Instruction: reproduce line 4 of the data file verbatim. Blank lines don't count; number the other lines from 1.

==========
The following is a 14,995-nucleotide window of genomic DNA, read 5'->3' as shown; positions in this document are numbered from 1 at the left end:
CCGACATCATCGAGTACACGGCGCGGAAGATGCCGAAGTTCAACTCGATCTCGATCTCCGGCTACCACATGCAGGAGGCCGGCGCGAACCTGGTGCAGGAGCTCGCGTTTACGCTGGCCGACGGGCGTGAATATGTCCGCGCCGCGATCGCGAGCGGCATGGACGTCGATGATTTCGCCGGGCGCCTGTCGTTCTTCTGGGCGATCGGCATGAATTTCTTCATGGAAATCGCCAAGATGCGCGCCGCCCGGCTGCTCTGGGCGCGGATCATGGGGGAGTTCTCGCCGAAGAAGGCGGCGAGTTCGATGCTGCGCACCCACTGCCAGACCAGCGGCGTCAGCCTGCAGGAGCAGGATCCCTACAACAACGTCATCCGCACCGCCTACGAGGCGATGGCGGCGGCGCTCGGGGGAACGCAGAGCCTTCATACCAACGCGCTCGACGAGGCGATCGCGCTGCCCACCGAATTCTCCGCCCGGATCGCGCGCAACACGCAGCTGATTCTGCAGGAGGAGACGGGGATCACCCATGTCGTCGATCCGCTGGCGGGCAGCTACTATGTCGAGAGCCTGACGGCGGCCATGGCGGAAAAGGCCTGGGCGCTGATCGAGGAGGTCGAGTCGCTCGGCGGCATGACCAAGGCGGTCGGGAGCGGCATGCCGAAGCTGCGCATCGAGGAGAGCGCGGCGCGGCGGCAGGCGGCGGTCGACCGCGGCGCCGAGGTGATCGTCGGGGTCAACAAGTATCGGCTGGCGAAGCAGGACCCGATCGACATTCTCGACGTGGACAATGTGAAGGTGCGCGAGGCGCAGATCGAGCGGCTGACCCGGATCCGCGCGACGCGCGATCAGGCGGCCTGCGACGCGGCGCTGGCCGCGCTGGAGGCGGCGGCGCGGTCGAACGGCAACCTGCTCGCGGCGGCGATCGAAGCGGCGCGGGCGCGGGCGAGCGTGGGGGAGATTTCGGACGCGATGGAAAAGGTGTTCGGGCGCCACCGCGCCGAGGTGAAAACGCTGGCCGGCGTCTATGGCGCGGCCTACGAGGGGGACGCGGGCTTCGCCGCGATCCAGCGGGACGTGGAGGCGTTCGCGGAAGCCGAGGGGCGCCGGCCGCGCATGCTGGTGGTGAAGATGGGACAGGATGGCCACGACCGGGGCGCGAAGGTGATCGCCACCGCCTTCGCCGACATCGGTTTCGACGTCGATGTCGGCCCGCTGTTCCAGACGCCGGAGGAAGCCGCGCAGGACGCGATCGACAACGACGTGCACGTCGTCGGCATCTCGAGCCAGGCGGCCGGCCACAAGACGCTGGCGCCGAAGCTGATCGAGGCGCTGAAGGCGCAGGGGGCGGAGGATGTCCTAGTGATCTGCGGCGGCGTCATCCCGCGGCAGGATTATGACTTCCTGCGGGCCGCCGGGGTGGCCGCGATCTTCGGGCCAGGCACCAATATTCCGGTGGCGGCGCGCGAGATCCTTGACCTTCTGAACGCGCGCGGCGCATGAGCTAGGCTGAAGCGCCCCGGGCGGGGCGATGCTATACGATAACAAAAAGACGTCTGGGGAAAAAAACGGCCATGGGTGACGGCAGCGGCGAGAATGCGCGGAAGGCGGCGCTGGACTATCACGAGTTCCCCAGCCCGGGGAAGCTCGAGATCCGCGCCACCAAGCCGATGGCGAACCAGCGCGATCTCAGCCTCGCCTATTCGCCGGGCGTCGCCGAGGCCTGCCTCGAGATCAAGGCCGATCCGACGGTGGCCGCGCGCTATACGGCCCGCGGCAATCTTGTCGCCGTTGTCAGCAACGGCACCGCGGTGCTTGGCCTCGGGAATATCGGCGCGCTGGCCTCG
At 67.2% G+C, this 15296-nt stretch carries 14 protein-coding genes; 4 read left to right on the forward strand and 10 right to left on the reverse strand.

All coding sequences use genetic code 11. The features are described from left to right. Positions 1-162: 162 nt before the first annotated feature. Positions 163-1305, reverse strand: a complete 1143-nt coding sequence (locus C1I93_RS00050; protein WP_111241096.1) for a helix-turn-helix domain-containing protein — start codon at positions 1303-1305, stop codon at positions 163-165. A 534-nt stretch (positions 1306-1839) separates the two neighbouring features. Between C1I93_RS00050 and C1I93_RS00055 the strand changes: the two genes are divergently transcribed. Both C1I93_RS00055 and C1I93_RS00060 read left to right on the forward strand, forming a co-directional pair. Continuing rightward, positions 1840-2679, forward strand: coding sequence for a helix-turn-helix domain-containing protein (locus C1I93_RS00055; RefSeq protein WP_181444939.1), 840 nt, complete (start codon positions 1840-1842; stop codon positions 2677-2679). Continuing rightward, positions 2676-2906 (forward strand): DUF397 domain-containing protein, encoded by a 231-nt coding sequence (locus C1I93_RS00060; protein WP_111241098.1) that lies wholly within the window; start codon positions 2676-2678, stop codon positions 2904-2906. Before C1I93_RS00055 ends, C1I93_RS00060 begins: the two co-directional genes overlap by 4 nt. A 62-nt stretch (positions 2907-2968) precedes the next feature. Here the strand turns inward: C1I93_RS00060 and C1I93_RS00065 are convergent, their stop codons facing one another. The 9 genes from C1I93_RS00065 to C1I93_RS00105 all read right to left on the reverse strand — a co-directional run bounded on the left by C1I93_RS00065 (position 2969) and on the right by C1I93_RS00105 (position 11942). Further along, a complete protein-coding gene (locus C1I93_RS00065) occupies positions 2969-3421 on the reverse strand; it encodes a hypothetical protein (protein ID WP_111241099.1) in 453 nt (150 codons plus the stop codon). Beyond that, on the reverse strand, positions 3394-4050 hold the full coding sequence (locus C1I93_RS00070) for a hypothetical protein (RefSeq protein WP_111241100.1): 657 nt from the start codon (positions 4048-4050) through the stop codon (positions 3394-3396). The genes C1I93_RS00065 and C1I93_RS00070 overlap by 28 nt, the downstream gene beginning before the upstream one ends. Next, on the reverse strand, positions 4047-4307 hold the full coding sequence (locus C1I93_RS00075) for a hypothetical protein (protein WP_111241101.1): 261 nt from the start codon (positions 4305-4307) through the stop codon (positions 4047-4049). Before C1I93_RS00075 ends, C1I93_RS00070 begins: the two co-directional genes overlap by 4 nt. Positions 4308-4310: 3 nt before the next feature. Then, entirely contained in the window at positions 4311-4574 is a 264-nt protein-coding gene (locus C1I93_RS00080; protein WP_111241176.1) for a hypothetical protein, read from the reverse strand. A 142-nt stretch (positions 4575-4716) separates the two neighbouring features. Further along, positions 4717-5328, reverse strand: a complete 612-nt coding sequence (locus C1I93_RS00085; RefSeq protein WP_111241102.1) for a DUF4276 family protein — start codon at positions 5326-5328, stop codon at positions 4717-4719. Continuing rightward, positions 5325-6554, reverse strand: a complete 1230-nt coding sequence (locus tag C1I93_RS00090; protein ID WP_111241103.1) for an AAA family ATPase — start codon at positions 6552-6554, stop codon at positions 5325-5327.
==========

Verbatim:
All coding sequences use genetic code 11. The features are described from left to right. Positions 1-162: 162 nt before the first annotated feature. Positions 163-1305, reverse strand: a complete 1143-nt coding sequence (locus C1I93_RS00050; protein WP_111241096.1) for a helix-turn-helix domain-containing protein — start codon at positions 1303-1305, stop codon at positions 163-165. A 534-nt stretch (positions 1306-1839) separates the two neighbouring features. Between C1I93_RS00050 and C1I93_RS00055 the strand changes: the two genes are divergently transcribed. Both C1I93_RS00055 and C1I93_RS00060 read left to right on the forward strand, forming a co-directional pair. Continuing rightward, positions 1840-2679, forward strand: coding sequence for a helix-turn-helix domain-containing protein (locus C1I93_RS00055; RefSeq protein WP_181444939.1), 840 nt, complete (start codon positions 1840-1842; stop codon positions 2677-2679). Continuing rightward, positions 2676-2906 (forward strand): DUF397 domain-containing protein, encoded by a 231-nt coding sequence (locus C1I93_RS00060; protein WP_111241098.1) that lies wholly within the window; start codon positions 2676-2678, stop codon positions 2904-2906. Before C1I93_RS00055 ends, C1I93_RS00060 begins: the two co-directional genes overlap by 4 nt. A 62-nt stretch (positions 2907-2968) precedes the next feature. Here the strand turns inward: C1I93_RS00060 and C1I93_RS00065 are convergent, their stop codons facing one another. The 9 genes from C1I93_RS00065 to C1I93_RS00105 all read right to left on the reverse strand — a co-directional run bounded on the left by C1I93_RS00065 (position 2969) and on the right by C1I93_RS00105 (position 11942). Further along, a complete protein-coding gene (locus C1I93_RS00065) occupies positions 2969-3421 on the reverse strand; it encodes a hypothetical protein (protein ID WP_111241099.1) in 453 nt (150 codons plus the stop codon). Beyond that, on the reverse strand, positions 3394-4050 hold the full coding sequence (locus C1I93_RS00070) for a hypothetical protein (RefSeq protein WP_111241100.1): 657 nt from the start codon (positions 4048-4050) through the stop codon (positions 3394-3396). The genes C1I93_RS00065 and C1I93_RS00070 overlap by 28 nt, the downstream gene beginning before the upstream one ends. Next, on the reverse strand, positions 4047-4307 hold the full coding sequence (locus C1I93_RS00075) for a hypothetical protein (protein WP_111241101.1): 261 nt from the start codon (positions 4305-4307) through the stop codon (positions 4047-4049). Before C1I93_RS00075 ends, C1I93_RS00070 begins: the two co-directional genes overlap by 4 nt. Positions 4308-4310: 3 nt before the next feature. Then, entirely contained in the window at positions 4311-4574 is a 264-nt protein-coding gene (locus C1I93_RS00080; protein WP_111241176.1) for a hypothetical protein, read from the reverse strand. A 142-nt stretch (positions 4575-4716) separates the two neighbouring features. Further along, positions 4717-5328, reverse strand: a complete 612-nt coding sequence (locus C1I93_RS00085; RefSeq protein WP_111241102.1) for a DUF4276 family protein — start codon at positions 5326-5328, stop codon at positions 4717-4719. Continuing rightward, positions 5325-6554, reverse strand: a complete 1230-nt coding sequence (locus tag C1I93_RS00090; protein ID WP_111241103.1) for an AAA family ATPase — start codon at positions 6552-6554, stop codon at positions 5325-5327.